Behind the first-year flood

Universities that offer substantial numbers of diplomas as well as degrees appear to be the first choice of students who have been flooding universities with late applications since matric results were released on January 6.

The University of Johannesburg and the Tshwane University of Technology (TUT) have been receiving many more late applications than others the Mail & Guardian contacted in a snap survey this week. They also told the M&G the number of late applications to them this year far exceeded those in provious years.

The Cape Peninsula University of Technology (CPUT) said it noticed a similar trend, with a notable increase in the number of late applications.
These came on top of the 32 500 applications CPUT received for the 9 500 first-year places available.

Education experts suggest three factors explain the pattern of uneven numbers of late applicannts across universities: the wider variety of courses at some universities, differing fees and varying entry requirements.

The University of Cape Town (UCT), Stellenbosch University, University of Venda and Nelson Mandela Metropolitan University told the M&G they had not noticed any major increases in the number of late applications compared to previous years.

Nan Yeld, dean of the Centre for Higher Education Development at UCT attributed the rise in late applications to the improved pass rate. “I suspect the majority of those learners who made up the increase in university entrance passes were at the lower end of the scale,” she said.

“So it stands to reason that most of these learners didn’t expect to go to university before and are now trying to get in to institutions with lower entry requirement. UJ and TUT both offer diploma and certificate courses so this could be a motivating factor for the high number of late applications they have seen.”

The urban settings of these institutions and their lower fees could also be factors, she said.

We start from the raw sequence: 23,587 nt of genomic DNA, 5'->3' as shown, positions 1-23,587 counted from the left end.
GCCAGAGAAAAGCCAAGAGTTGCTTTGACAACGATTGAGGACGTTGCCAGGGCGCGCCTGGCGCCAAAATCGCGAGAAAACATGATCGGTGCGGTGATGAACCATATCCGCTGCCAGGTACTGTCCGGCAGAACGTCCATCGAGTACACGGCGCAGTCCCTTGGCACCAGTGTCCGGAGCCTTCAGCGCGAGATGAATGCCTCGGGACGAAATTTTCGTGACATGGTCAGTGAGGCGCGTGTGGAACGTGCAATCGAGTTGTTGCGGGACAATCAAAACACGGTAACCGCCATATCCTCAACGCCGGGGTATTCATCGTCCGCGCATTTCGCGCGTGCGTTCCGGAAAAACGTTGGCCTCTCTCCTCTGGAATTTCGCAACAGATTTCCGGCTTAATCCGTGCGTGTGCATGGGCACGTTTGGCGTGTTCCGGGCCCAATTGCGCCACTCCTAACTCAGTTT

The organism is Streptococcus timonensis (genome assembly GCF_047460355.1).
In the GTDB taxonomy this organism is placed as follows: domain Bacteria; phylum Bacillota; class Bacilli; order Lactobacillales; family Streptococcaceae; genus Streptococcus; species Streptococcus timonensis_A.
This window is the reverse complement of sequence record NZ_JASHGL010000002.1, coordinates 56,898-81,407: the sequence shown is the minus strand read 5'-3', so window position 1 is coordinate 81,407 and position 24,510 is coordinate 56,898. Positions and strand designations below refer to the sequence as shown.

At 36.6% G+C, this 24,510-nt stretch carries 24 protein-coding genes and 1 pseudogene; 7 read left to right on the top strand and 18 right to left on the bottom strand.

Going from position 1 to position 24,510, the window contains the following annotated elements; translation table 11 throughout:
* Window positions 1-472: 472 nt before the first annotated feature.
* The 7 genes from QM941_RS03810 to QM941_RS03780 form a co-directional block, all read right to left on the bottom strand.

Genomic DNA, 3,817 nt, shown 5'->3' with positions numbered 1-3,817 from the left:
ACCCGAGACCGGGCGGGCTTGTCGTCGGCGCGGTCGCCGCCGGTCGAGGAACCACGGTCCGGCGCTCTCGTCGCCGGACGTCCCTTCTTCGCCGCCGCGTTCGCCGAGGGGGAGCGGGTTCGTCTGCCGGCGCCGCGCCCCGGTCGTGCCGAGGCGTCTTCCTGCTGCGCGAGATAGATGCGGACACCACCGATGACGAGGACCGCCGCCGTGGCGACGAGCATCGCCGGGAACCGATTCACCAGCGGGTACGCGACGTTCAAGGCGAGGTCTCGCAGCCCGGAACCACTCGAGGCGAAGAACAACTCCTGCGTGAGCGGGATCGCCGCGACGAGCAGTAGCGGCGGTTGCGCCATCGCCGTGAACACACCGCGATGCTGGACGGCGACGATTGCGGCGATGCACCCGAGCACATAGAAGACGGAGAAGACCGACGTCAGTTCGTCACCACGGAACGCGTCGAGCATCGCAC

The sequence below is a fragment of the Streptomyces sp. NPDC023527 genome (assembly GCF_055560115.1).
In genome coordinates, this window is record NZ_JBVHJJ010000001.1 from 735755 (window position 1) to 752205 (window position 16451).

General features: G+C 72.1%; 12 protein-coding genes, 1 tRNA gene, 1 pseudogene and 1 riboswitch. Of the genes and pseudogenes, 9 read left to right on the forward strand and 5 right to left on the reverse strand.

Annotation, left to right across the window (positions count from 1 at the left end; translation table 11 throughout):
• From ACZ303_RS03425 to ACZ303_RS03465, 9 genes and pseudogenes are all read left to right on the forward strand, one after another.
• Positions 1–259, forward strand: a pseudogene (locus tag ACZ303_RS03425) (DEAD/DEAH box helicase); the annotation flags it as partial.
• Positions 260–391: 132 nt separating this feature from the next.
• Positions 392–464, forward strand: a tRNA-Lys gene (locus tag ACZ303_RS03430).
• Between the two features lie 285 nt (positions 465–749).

In the 2010 matric results, 23.5% of matriculants achieved university-entrance passes (up from 19% in 2009)—one of the many increases the figures showed within a steep 7,2% hike in the overall pass rate (67,8%—up from 60,6% in 2009).

Last week about about 45 000 students turned up at the University of Johannesburg—30 000 at the Kingsway Campus and another 15 000 at other UJ campuses, including Soweto.

TUT spokesperson Gilbert Mokwatedi told the M&G that the university also saw a noticeable increase in the number of late applications. “There definitely were more compared to previous years and it’s obviously related to the increased number of matric learners who passed with university entrance marks in 2010,” he said.

Mokwatedi said TUT had received 2 145 late applications since last week, but had already accepted 11 000 first-years.

Other universities canvassed by the M&G said they had not noticed an unusual spike in the number of late applications or enquires, but put it down to having strict admission policies. UCT spokesperson Pat Lucas said that the university had accepted 4 000 first-year students for 2011 and would not be considering any late applications.

University of the Witwatersrand spokesperson Shirona Patel said the university had places for 5 500 first-year students and had only accepted 300 late applications based on outstanding results. The University of Venda reported a similar trend, adding that it would accept 2 100 first-year students and no late applicants.

Meanwhile, the South African Students Congress last week warned that UJ and Wits could face protests if they do not admit the late applicants. “We are extremely disgusted by the irresponsible behaviour of turning away students by the University of Johannesburg and Wits University in particular,” read the statement.

Sasco secretary general Lazola Ndamase told the M&G this week that institutions must find innovative ways to increase access. “The universities must do everything in their power to accommodate these students even if it means renting extra buildings and establishing mini-campuses,” said Ndamase.

“It is our duty to ensure that students are not turned away. We will resort to protest action if we are not successful.”

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